A recent survey of physicians in the United States finds high levels of occupational burnout — with white physicians more likely to report burnout than those from marginalized ethnic or racial groups.
Feeling emotionally exhausted and unable to cope are common signs of burnout, a response to a prolonged period of stress.
The issue is often occupational; the World Health Organization (WHO) define burnout as “a syndrome conceptualized as resulting from chronic workplace stress that has not been successfully managed.”
Burnout is particularly common among physicians, who regularly face long hours and high-pressure situations. In the U.S., levels of burnout are consistently higher in this group than in the general population of employed people.
Yet there is limited understanding of how burnout varies among physicians, particularly among people who are marginalized due to race or ethnicity, and who therefore face the additional challenges of exclusion and discrimination.
In light of this, a recent study explored how various aspects of a physician’s experience, including burnout, varied according to race and ethnicity.
The survey investigated levels of burnout, depression, career satisfaction, and work-life balance among more than 4,000 physicians in the U.S. The respondents were white, Asian, “Hispanic/Latinx”, or Black.
The odds of reported burnout were significantly lower among Asian, Hispanic/Latinx, and Black physicians, compared with white counterparts. Black physicians were also more likely to report satisfaction with their work-life balance than white physicians.
The authors of the study suggest that stigma surrounding these marginalized communities may be preventing these physicians from disclosing symptoms of burnout. They also point to a selection process that promotes resilience among physicians from these racial and ethnic groups.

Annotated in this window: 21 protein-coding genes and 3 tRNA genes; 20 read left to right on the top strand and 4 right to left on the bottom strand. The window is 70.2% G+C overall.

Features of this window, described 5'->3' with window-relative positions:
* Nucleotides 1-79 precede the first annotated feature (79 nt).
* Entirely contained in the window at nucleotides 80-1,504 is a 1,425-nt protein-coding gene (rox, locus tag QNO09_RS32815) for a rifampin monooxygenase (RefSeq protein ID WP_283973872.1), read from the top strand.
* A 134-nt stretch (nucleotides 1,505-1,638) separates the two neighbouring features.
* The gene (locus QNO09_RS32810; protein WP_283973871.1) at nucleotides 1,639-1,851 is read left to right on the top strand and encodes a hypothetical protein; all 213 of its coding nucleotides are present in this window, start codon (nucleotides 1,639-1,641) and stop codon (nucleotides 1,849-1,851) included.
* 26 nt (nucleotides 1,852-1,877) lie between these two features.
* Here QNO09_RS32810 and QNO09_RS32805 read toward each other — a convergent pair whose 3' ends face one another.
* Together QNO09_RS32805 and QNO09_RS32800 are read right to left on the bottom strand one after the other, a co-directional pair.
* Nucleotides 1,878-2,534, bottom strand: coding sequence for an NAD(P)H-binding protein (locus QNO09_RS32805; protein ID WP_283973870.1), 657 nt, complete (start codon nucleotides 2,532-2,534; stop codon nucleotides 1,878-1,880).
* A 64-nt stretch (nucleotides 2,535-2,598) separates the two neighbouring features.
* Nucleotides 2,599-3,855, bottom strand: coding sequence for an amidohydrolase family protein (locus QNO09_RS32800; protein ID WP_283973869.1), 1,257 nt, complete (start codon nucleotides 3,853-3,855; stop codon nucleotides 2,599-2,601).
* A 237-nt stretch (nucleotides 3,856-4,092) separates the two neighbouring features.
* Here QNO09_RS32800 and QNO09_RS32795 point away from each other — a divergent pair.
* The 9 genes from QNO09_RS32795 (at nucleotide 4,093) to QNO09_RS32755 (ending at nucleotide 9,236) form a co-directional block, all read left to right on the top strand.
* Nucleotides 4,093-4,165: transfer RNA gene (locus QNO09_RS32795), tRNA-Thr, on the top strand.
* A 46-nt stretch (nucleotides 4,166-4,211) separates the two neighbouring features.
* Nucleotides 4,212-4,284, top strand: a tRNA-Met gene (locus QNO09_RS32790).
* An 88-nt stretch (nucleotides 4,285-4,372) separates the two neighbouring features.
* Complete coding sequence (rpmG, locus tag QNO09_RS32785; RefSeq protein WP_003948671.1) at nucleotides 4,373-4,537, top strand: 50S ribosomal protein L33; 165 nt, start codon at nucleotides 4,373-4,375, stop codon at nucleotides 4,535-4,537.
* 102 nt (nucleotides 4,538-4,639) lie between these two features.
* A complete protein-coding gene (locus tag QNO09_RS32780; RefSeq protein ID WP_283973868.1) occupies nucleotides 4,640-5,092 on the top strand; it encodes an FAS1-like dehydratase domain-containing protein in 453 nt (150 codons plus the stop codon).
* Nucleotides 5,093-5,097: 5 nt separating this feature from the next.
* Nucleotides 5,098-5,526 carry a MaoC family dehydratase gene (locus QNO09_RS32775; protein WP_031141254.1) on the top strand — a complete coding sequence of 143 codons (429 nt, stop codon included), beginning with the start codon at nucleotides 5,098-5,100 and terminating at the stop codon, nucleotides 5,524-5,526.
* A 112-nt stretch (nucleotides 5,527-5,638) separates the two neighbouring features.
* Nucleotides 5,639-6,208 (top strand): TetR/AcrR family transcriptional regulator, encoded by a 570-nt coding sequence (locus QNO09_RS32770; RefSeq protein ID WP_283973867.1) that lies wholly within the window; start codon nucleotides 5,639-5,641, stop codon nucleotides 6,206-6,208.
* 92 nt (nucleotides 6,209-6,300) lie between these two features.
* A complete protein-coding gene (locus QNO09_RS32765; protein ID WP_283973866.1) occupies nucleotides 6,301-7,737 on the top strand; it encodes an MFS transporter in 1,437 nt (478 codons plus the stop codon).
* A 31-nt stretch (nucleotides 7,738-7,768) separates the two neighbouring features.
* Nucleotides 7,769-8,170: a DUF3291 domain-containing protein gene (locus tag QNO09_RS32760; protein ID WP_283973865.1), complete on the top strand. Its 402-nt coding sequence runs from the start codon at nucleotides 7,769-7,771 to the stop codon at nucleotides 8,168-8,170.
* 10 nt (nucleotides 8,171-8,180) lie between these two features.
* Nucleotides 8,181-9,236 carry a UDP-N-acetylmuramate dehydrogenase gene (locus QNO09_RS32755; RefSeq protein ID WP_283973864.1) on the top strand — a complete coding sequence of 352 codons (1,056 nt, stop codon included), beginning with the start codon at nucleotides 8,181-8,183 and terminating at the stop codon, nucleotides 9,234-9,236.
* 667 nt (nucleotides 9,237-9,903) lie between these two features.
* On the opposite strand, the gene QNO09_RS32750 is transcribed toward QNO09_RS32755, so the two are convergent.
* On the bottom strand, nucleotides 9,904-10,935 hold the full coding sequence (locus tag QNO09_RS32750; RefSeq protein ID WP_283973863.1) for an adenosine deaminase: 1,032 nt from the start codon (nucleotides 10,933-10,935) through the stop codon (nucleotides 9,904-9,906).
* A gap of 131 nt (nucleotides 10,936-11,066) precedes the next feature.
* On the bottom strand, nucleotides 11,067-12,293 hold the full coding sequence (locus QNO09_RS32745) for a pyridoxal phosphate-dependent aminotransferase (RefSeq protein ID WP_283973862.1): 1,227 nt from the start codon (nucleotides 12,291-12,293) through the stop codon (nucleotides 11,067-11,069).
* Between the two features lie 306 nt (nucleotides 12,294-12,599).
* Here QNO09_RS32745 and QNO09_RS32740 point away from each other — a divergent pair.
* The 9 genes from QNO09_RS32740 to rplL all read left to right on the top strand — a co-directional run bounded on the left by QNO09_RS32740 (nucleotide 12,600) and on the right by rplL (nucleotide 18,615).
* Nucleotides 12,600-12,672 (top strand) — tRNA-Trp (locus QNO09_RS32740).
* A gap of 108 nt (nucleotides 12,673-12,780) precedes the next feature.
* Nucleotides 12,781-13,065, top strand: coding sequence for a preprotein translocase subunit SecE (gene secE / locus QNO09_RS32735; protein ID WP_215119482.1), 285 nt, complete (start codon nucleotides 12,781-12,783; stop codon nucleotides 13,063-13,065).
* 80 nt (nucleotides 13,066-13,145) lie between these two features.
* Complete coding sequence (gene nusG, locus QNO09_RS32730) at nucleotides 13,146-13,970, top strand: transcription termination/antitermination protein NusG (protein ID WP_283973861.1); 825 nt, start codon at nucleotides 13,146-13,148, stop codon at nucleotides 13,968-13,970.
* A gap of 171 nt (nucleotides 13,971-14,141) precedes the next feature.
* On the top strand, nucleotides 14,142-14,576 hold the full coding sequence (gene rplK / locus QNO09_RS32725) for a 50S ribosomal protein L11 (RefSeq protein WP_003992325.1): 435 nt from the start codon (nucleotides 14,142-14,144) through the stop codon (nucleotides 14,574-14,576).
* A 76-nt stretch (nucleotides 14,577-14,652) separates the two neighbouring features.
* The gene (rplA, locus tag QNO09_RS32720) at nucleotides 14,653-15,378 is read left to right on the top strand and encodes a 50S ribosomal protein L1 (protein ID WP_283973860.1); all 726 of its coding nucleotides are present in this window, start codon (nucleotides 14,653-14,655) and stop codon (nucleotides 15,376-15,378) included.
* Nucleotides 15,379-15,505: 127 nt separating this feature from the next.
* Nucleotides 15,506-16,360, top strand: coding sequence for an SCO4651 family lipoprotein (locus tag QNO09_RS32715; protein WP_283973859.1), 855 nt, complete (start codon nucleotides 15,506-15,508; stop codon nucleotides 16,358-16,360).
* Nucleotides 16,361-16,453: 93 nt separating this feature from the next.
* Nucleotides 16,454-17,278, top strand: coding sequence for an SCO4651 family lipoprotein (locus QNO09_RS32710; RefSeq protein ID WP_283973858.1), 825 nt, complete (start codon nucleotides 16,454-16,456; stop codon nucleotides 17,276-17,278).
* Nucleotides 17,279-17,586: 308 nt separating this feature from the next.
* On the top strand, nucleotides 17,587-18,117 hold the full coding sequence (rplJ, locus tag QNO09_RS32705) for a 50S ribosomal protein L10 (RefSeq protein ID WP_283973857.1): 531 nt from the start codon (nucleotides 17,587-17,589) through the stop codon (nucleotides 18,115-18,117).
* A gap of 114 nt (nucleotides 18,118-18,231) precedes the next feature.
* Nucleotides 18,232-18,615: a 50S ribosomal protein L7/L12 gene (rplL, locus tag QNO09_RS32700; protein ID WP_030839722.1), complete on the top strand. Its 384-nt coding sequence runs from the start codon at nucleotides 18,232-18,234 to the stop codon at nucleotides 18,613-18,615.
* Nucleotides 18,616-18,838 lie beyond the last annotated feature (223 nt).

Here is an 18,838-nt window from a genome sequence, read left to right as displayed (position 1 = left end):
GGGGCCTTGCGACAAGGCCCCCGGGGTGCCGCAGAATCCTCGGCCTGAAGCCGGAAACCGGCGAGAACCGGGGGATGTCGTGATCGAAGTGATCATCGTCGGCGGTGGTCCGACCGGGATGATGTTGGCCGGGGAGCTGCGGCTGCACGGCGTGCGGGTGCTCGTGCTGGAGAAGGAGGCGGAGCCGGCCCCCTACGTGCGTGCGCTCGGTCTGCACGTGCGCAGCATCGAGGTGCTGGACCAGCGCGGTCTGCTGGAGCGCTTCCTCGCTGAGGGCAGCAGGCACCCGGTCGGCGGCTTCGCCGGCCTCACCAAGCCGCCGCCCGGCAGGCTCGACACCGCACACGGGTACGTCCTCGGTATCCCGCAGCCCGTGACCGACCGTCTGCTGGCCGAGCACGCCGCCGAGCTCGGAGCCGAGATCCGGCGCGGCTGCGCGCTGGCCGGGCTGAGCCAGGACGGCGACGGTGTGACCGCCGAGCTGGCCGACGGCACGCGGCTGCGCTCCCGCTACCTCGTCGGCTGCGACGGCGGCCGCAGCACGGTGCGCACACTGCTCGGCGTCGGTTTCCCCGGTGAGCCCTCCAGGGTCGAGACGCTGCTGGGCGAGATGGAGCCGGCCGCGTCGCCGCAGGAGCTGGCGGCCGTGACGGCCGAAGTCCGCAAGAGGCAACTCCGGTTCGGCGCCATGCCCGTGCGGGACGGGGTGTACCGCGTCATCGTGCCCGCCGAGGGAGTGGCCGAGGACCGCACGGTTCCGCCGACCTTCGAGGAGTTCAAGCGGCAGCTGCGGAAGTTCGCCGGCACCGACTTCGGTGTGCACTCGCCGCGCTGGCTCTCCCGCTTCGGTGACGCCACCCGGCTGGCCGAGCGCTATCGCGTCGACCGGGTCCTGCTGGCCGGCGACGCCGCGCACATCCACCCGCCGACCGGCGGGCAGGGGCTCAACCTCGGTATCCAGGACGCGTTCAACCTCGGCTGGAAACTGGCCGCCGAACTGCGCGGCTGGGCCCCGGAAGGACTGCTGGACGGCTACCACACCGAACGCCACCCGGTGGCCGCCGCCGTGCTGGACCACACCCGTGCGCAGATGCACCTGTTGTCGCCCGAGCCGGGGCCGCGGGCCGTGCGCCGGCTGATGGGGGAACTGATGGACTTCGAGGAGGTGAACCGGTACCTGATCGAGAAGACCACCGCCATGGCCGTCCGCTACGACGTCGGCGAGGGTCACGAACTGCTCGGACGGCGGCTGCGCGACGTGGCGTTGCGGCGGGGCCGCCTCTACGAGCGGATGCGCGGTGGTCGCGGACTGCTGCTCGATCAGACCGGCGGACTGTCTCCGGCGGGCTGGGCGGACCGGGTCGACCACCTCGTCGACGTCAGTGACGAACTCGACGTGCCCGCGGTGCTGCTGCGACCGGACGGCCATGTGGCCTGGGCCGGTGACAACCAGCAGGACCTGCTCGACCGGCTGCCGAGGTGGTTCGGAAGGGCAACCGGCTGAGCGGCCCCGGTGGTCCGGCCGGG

The study paper now appears in the journal JAMA Network Open.
The findings are based on a survey of 4,424 physicians in the U.S. who were listed in the American Medical Association’s Physician Masterfile. The team conducted the survey in 2017–2018.
The team assessed race and ethnicity using the methodology of the U.S. Census Bureau. The majority of respondents were white (78.7%), followed by Asian (12.3%), Hispanic/Latinx (6.3%), and Black (2.8%).
To measure burnout, the researchers used a survey called the Maslach Burnout Inventory (MBI), which can be specialized for medical personnel.
The survey assesses feelings of emotional exhaustion, personal accomplishment, and depersonalization — the latter of which might involve viewing patients impersonally, as if they were objects.
Almost half — 43.7% — of the physicians who responded to the survey reported occupational burnout.
Burnout was highest among the white respondents, 44.7% of whom reported it, according to the MBI assessment. Meanwhile, 41.7% of Asian respondents reported burnout, followed by 38.5% of Black respondents and 37.4% of Hispanic/Latinx respondents.
Even after controlling for factors that may influence burnout, such as age, clinical specialty, and hours worked per week, white physicians were still more likely to report it than physicians of other races and ethnicities.
Black physicians were 51% less likely to report symptoms of burnout, while Hispanic/Latinx and Asian physicians were 37% and 23% less likely to do so, respectively.
Compared with the white physicians, the others were less likely to report symptoms of emotional exhaustion. However, there were no significant differences in measures of depersonalization among the groups.
The survey also showed that Black physicians were almost 70% more likely to report being satisfied with their work-life balance than white physicians. The researchers assessed this by asking the respondents to rate the statement “My work schedule leaves me enough time for my personal/family life.”
Concerning overall career satisfaction and depression, the team found no significant differences among the groups.
The authors suggest some reasons why physicians from marginalized racial and ethnic groups were less likely to report symptoms of burnout.
They pointed to a greater stigma associated with burnout among these groups making it less likely for the physicians to disclose their experiences.
They also noted that medical schools may not retain as many marginalized students who experience burnout, generating survivor’s bias. Similarly, there may be a selection process that favors resilience among candidates from marginalized groups.
The authors acknowledge that corroborating their hypotheses and better understanding their findings will require further research.
They also highlight the importance of reducing burnout, which jeopardizes the health and well-being of physicians and affects the quality of care that patients receive.